Saturday, December 11, 2010

December 11, 1981: The End

NASSAU, Bahamas - "The Greatest is Gone," blared the headline on the cover of Time magazine. The image was of Muhammad Ali in defeat, slumped in his corner while his trainer looked him over. The most shocking part about the cover was how true it was. By 1978, Ali was nowhere near the fighter he had once been, very obviously at the end of a career that had completely captivated the boxing world. But now it was over. Everybody could see that now.

Everybody, that is, except Ali. See, that photo was published in February of 1978 after his loss to Leon Spinks, but Ali fought three more times, defeating Spinks in a rematch before losing his final two bouts.

The end for Ali finally came on December 11, 1980, not in the glory of a title fight in a huge stadium or a glorious casino, but rather in the middle of a rundown sandlot baseball field in the Bahamas, fighting against an inconsistent and subpar challenger in a poorly organized event where nothing was going right.

Most people involved in boxing believed that Ali should not have been fighting Trevor Berbick, or anybody at all in 1981. Ali was 39 years old, his body was ravaged by the beatings he took in 62 heavyweight fights. He was neither strong enough to inflict damage nor quick enough to avoid it. In short, he stood no chance.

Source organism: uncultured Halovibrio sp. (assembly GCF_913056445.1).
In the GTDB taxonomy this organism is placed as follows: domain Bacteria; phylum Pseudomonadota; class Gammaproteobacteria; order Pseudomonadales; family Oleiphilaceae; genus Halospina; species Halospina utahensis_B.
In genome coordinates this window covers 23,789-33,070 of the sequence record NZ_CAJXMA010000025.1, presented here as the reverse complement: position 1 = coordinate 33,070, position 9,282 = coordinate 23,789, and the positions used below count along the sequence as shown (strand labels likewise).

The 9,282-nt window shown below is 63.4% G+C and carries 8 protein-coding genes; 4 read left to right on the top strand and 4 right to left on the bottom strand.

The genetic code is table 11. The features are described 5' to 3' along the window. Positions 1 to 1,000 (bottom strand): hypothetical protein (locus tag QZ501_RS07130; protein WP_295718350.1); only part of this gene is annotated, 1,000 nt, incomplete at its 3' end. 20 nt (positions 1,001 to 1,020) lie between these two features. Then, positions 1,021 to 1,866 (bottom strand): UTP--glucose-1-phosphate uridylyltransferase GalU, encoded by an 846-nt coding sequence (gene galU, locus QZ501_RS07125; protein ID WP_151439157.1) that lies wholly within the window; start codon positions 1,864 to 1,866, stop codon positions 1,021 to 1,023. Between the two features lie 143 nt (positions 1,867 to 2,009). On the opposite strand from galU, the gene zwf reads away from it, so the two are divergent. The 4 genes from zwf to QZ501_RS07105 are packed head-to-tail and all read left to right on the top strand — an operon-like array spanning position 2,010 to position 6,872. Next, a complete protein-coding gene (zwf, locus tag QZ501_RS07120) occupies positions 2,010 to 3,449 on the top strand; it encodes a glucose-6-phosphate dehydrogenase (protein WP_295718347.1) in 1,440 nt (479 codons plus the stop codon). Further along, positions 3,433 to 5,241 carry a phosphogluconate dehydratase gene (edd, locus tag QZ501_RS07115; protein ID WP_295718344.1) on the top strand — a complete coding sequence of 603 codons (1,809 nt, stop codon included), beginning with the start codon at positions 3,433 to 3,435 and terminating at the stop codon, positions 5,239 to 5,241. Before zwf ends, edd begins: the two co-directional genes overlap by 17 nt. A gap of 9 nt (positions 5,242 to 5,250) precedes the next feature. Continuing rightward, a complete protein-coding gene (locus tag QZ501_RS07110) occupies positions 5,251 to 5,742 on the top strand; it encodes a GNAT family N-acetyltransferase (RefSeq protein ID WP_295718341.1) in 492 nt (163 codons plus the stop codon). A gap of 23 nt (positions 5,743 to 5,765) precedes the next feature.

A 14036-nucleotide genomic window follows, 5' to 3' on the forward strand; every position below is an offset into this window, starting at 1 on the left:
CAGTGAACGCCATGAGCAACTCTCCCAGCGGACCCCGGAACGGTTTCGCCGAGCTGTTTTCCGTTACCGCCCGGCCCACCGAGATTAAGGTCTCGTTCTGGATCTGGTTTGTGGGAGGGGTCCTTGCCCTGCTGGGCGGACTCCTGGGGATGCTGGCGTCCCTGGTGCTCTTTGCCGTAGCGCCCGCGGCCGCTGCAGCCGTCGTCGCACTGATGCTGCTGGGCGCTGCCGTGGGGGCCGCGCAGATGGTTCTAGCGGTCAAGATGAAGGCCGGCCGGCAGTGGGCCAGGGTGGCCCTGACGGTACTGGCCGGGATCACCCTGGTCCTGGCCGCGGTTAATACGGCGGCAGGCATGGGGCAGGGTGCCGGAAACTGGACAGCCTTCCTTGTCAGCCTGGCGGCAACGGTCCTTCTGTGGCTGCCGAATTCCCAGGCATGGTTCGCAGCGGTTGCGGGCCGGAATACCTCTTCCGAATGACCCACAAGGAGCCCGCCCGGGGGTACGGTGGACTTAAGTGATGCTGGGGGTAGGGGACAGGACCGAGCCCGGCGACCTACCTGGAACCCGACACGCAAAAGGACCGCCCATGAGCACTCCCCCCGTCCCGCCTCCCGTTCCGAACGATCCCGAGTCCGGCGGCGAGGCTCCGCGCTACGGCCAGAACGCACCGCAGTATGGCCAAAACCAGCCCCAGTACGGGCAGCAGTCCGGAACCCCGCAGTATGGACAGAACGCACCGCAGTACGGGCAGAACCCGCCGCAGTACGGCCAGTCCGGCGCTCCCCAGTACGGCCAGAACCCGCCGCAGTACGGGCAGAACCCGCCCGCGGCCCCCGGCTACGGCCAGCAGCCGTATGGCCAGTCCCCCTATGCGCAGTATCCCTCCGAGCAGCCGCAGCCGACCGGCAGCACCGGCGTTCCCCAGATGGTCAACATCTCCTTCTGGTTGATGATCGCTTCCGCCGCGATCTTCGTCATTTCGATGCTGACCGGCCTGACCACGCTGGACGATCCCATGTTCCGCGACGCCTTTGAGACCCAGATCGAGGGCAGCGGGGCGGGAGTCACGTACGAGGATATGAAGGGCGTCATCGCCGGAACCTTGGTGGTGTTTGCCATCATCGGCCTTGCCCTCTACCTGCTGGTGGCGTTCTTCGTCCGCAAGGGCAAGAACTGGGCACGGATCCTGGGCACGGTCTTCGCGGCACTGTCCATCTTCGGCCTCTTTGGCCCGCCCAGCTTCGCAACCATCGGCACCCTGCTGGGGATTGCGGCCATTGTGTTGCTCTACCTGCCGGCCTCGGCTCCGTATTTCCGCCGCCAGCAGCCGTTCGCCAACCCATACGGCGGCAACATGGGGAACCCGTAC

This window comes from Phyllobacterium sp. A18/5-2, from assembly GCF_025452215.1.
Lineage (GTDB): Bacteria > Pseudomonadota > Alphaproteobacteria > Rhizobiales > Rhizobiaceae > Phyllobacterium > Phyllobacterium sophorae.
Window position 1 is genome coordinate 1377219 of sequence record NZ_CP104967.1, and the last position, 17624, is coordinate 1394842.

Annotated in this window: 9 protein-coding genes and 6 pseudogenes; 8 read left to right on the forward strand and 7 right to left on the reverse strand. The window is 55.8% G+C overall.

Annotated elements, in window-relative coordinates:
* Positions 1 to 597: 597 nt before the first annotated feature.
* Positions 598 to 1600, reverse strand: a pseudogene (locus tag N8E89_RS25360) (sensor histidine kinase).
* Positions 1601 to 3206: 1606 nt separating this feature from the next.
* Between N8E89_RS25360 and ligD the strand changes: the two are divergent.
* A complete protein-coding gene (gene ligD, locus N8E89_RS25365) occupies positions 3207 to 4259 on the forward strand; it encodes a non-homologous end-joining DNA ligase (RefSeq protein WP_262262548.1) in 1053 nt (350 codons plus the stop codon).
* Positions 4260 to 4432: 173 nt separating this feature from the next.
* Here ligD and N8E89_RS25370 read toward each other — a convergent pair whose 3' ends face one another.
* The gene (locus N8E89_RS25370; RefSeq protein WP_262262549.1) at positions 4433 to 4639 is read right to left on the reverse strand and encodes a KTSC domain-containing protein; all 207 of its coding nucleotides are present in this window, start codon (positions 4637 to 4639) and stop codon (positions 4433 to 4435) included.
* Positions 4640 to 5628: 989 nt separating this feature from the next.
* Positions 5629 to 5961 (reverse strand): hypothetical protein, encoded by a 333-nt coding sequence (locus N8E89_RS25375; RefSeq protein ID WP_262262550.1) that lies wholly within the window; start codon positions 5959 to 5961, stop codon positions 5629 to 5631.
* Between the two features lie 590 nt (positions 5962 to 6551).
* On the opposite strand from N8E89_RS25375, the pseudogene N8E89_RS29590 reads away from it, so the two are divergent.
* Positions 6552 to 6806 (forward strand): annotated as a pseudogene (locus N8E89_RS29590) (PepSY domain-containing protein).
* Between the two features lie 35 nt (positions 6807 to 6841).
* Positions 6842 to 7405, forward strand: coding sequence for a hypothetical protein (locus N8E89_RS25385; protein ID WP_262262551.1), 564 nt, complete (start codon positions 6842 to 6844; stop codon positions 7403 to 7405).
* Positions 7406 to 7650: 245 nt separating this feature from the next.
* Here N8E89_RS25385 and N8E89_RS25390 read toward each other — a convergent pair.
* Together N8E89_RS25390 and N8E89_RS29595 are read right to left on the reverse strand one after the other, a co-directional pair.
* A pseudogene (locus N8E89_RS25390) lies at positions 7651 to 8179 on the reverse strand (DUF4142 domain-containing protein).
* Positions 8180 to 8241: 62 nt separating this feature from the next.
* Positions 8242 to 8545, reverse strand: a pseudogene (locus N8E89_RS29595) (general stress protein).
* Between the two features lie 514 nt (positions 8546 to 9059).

But he also faced a $1.1 million payday, and even if a lot of people were unsure where the promoters would get the money, Ali agreed to it, and he stepped into the ring against Berbick in Berbick's home country.

Ali lasted the full 10 rounds against Berbick, but that was about the only positive thing that could be said about his bout. Berbick hit him continuously and mercilessly. Perhaps it was a sign of Berbick's ability as a fighter that he couldn't knock Ali out, but Ali stayed up before losing a 10-round decision.

After the fight, even Ali knew it was time to step away. He could no longer protect himself in the ring, could no longer either float like a butterfly or sting like a bee. And so he retired, finishing with a career record of 56-5 and leaving behind a legacy that made him perhaps the most famous athlete the world had ever seen.

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